• Chris Bennion

Within the first few seconds of Venus in Fur, we know Thomas is bound for a fall. Or at least we hope so. He's an arrogant, mid-career New York playwright complaining over the phone about the stupidity of the actors he's auditioned that day—and the stupidity of actors in general—while a storm thunders ominously outside his studio. He's looking for a leading lady for his adaptation of Venus in Furs, the 19th-century novel by Leopold von Sacher-Masoch (the namesake of "masochism") about a young man's successful search for sexual humiliation at the hands of a cruel mistress. But at the moment, Thomas can't find a woman worthy of his imagination.

"There are no women like this," he whines into the phone. "No sexy-slash-articulate young women with some classical training and a particle of brain in their skulls. Is that so much to ask? An actress who can actually pronounce the word 'degradation' without a tutor?" To make sure we get it, real-life playwright David Ives punctuates Thomas's rant with portentous stage directions: "Thunder and lightning. The lights in the room flicker."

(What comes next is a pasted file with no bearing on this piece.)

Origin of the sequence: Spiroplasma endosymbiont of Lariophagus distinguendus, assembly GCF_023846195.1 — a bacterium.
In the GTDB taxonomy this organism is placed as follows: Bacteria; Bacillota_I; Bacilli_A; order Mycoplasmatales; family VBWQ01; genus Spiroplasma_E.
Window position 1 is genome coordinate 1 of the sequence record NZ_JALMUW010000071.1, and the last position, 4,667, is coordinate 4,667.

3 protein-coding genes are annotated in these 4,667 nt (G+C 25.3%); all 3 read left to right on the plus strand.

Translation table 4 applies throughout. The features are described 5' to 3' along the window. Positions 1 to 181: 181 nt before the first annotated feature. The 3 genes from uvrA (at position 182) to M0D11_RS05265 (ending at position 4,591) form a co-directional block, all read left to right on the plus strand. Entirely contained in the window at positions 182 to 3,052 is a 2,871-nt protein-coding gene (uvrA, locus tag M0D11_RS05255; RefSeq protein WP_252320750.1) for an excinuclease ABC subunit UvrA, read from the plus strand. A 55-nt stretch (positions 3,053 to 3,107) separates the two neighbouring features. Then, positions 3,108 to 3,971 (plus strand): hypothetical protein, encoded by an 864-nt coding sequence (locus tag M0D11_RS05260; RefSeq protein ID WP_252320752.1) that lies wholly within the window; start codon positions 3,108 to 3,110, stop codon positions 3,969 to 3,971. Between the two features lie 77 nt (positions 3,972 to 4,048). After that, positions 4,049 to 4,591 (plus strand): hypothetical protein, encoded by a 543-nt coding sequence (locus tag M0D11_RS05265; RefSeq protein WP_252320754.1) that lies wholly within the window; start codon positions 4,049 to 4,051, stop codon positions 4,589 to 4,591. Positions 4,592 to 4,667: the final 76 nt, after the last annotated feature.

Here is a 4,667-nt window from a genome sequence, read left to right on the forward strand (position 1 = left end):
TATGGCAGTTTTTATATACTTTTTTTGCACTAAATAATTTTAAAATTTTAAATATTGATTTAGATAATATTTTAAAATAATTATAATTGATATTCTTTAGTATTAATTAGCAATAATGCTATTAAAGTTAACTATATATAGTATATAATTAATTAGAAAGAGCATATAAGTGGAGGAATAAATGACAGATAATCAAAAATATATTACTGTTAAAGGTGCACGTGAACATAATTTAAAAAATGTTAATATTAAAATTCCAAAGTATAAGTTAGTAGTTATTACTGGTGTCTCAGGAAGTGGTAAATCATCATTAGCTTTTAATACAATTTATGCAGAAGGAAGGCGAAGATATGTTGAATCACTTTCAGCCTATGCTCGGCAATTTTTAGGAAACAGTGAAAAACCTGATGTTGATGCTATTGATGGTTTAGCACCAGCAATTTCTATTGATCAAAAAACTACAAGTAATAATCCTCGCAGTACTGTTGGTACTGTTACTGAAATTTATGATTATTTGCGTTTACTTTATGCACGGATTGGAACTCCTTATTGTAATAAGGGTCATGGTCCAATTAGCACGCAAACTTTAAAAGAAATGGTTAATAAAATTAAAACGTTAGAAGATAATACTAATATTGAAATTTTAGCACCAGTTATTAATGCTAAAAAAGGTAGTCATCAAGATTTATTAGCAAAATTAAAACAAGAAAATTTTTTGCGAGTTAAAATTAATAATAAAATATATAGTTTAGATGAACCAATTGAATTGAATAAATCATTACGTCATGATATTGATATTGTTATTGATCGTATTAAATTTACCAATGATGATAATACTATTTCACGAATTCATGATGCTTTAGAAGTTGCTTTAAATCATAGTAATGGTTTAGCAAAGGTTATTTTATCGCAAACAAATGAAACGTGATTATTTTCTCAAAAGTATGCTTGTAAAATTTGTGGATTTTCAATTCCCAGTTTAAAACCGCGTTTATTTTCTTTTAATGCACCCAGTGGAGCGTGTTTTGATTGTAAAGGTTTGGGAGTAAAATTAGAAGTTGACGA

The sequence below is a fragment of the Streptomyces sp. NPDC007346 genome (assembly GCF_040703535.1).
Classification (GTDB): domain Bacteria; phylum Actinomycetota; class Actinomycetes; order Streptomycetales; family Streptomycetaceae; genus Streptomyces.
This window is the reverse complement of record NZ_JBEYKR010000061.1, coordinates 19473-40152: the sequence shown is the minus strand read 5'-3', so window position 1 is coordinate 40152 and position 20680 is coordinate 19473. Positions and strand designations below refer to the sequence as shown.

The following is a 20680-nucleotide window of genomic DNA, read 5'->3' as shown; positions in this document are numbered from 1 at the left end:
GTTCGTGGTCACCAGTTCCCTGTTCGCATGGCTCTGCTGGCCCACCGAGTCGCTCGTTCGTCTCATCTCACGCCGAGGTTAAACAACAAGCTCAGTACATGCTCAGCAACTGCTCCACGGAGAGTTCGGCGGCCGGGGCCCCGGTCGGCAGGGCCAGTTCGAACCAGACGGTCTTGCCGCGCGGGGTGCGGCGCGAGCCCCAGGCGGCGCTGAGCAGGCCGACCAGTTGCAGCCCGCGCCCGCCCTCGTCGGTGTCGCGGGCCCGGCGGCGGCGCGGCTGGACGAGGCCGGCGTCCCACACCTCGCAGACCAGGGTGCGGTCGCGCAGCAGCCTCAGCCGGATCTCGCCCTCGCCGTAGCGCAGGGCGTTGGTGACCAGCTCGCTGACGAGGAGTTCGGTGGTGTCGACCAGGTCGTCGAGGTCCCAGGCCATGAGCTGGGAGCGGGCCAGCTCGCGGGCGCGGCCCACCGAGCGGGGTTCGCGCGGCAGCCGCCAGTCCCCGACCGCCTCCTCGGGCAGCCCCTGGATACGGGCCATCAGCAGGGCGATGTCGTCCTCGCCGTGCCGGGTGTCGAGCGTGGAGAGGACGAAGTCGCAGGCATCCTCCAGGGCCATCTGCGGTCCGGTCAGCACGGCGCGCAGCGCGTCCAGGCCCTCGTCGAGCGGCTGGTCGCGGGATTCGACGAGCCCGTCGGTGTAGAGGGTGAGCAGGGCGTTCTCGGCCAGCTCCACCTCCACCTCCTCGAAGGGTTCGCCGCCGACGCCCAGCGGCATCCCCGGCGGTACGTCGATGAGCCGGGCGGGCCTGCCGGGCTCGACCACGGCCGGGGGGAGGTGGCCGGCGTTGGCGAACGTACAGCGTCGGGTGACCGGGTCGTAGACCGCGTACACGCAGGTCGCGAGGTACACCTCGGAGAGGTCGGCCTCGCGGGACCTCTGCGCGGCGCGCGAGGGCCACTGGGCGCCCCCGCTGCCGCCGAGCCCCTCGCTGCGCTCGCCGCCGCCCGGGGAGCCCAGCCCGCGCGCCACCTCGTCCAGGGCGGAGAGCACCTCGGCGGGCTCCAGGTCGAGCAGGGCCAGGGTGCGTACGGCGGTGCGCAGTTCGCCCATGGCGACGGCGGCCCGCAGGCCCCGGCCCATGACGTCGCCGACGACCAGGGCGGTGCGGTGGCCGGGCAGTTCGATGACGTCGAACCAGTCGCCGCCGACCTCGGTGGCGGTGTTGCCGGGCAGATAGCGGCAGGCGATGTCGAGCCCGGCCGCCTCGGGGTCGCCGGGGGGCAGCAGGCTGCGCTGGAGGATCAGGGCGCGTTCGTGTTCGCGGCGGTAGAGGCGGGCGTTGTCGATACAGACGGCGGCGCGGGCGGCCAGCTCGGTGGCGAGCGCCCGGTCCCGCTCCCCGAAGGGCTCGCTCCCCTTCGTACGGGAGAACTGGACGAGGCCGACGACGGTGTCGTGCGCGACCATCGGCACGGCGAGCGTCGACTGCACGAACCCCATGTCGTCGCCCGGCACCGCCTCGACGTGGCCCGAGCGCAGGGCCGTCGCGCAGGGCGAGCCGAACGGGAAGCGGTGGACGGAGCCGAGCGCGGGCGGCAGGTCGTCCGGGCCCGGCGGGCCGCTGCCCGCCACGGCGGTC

Enter Vanda, an aspiring actress who shows up late, wet, and flustered. Thomas insists the auditions are over and he's going home, but she coaxes him into reading a few pages of the script with her. This is Vanda's first victory.

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